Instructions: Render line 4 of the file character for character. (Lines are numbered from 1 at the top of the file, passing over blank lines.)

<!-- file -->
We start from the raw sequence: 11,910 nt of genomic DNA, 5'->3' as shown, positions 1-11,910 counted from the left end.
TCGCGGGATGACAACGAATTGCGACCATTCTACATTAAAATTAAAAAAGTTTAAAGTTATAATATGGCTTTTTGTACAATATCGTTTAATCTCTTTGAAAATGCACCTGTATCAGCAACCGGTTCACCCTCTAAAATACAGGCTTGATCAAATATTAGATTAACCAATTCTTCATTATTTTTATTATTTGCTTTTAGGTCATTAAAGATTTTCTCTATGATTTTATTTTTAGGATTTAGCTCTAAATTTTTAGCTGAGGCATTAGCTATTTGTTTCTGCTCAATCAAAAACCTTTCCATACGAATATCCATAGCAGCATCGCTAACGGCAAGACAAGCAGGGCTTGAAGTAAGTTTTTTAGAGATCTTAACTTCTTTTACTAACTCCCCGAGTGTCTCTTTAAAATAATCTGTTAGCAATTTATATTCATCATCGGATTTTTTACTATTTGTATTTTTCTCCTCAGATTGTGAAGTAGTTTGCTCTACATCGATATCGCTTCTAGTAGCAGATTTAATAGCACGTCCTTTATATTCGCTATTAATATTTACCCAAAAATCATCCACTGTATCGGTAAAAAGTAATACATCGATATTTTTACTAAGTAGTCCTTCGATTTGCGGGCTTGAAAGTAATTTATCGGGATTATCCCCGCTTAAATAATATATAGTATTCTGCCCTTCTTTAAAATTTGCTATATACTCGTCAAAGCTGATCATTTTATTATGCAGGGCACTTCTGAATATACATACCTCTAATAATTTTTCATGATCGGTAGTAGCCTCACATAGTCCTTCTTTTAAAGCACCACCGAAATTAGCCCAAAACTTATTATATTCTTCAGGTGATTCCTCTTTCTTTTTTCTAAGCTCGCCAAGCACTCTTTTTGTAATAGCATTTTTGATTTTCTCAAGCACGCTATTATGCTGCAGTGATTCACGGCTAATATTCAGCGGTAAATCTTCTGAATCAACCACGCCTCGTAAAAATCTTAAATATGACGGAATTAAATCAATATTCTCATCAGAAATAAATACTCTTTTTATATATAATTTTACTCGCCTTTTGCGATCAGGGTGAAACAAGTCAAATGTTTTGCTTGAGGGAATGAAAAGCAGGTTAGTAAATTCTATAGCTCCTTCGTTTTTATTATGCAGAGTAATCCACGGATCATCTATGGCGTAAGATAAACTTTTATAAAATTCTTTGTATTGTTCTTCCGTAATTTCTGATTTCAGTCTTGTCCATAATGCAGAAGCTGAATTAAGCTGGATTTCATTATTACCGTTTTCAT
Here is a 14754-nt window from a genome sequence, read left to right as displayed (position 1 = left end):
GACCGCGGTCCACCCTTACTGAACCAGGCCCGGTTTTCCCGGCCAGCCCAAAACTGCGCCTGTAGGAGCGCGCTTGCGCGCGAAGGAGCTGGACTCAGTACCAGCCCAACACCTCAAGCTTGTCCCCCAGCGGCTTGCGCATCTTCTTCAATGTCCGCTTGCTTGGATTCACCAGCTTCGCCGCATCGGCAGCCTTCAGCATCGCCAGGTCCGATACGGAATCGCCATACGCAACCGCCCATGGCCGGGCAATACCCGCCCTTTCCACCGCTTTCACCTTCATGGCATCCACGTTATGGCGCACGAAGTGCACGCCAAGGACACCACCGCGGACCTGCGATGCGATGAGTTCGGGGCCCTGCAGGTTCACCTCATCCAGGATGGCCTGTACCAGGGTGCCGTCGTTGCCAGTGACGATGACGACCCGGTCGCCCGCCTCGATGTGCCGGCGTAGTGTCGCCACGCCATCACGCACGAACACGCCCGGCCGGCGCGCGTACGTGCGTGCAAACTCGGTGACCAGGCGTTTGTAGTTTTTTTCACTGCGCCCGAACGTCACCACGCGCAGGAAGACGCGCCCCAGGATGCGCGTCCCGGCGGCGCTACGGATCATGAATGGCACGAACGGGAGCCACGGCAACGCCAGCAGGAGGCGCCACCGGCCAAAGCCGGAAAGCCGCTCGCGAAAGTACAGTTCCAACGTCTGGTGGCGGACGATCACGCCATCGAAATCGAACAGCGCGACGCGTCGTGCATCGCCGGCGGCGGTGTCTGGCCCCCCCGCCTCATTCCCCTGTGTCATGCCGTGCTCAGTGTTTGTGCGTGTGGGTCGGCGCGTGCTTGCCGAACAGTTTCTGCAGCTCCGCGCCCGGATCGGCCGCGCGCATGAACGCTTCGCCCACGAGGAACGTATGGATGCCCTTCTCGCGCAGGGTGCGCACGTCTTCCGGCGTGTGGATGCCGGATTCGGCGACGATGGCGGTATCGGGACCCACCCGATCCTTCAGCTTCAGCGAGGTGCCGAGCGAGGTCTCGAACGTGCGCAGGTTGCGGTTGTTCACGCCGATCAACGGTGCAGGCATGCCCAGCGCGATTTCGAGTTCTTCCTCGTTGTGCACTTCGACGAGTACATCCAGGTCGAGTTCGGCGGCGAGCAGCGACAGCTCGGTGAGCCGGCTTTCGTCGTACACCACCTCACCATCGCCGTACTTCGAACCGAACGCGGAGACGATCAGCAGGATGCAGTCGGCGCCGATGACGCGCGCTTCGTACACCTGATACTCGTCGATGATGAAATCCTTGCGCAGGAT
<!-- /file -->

GACCGCGGTCCACCCTTACTGAACCAGGCCCGGTTTTCCCGGCCAGCCCAAAACTGCGCCTGTAGGAGCGCGCTTGCGCGCGAAGGAGCTGGACTCAGTACCAGCCCAACACCTCAAGCTTGTCCCCCAGCGGCTTGCGCATCTTCTTCAATGTCCGCTTGCTTGGATTCACCAGCTTCGCCGCATCGGCAGCCTTCAGCATCGCCAGGTCCGATACGGAATCGCCATACGCAACCGCCCATGGCCGGGCAATACCCGCCCTTTCCACCGCTTTCACCTTCATGGCATCCACGTTATGGCGCACGAAGTGCACGCCAAGGACACCACCGCGGACCTGCGATGCGATGAGTTCGGGGCCCTGCAGGTTCACCTCATCCAGGATGGCCTGTACCAGGGTGCCGTCGTTGCCAGTGACGATGACGACCCGGTCGCCCGCCTCGATGTGCCGGCGTAGTGTCGCCACGCCATCACGCACGAACACGCCCGGCCGGCGCGCGTACGTGCGTGCAAACTCGGTGACCAGGCGTTTGTAGTTTTTTTCACTGCGCCCGAACGTCACCACGCGCAGGAAGACGCGCCCCAGGATGCGCGTCCCGGCGGCGCTACGGATCATGAATGGCACGAACGGGAGCCACGGCAACGCCAGCAGGAGGCGCCACCGGCCAAAGCCGGAAAGCCGCTCGCGAAAGTACAGTTCCAACGTCTGGTGGCGGACGATCACGCCATCGAAATCGAACAGCGCGACGCGTCGTGCATCGCCGGCGGCGGTGTCTGGCCCCCCCGCCTCATTCCCCTGTGTCATGCCGTGCTCAGTGTTTGTGCGTGTGGGTCGGCGCGTGCTTGCCGAACAGTTTCTGCAGCTCCGCGCCCGGATCGGCCGCGCGCATGAACGCTTCGCCCACGAGGAACGTATGGATGCCCTTCTCGCGCAGGGTGCGCACGTCTTCCGGCGTGTGGATGCCGGATTCGGCGACGATGGCGGTATCGGGACCCACCCGATCCTTCAGCTTCAGCGAGGTGCCGAGCGAGGTCTCGAACGTGCGCAGGTTGCGGTTGTTCACGCCGATCAACGGTGCAGGCATGCCCAGCGCGATTTCGAGTTCTTCCTCGTTGTGCACTTCGACGAGTACATCCAGGTCGAGTTCGGCGGCGAGCAGCGACAGCTCGGTGAGCCGGCTTTCGTCGTACACCACCTCACCATCGCCGTACTTCGAACCGAACGCGGAGACGATCAGCAGGATGCAGTCGGCGCCGATGACGCGCGCTTCGTACACCTGATACTCGTCGATGATGAAATCCTTGCGCAGGAT